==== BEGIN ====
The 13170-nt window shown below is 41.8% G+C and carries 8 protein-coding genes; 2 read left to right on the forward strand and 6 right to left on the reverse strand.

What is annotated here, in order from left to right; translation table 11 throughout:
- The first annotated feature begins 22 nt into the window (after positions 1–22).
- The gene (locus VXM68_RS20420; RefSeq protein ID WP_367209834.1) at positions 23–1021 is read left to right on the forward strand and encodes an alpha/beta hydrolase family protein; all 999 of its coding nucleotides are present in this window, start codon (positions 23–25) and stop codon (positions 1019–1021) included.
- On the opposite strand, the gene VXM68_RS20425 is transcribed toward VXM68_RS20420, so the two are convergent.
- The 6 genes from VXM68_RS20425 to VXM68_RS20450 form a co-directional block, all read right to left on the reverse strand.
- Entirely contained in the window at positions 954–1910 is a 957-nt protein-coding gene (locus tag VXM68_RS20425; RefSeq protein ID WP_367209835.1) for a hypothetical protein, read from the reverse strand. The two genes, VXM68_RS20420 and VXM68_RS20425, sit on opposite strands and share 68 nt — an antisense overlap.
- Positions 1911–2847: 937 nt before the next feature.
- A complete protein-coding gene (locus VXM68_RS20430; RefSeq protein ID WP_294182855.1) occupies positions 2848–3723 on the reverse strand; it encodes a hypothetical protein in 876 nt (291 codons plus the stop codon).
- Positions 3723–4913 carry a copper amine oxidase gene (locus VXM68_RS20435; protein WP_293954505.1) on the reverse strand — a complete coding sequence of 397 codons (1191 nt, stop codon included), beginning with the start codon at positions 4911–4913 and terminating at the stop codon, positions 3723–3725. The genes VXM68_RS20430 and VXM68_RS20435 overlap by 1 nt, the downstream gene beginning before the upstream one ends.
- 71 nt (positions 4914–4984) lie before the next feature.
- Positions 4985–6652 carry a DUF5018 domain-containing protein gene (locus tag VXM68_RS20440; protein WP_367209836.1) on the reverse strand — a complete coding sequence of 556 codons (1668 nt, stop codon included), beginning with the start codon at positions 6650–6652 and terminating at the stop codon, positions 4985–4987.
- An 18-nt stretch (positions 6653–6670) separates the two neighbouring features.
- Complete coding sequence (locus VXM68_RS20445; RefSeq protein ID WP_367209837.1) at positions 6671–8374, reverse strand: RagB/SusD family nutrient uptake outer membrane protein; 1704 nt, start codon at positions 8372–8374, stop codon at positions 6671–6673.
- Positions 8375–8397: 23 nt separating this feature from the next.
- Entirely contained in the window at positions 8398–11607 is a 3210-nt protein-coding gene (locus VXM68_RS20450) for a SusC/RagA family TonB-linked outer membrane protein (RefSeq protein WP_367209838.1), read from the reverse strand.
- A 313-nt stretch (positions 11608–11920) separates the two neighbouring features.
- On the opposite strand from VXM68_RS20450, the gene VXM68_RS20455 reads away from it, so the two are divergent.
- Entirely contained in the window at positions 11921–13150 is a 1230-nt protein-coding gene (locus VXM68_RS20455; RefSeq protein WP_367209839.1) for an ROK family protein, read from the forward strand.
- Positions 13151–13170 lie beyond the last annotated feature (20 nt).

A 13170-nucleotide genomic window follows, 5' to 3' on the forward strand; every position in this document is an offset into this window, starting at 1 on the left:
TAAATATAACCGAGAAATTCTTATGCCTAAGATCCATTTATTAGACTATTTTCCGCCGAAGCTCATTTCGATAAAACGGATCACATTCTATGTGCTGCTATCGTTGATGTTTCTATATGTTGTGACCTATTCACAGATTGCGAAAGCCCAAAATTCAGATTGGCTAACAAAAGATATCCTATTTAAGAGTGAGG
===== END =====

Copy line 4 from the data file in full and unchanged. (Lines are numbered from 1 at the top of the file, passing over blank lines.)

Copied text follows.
- The gene (locus VXM68_RS20420; RefSeq protein ID WP_367209834.1) at positions 23–1021 is read left to right on the forward strand and encodes an alpha/beta hydrolase family protein; all 999 of its coding nucleotides are present in this window, start codon (positions 23–25) and stop codon (positions 1019–1021) included.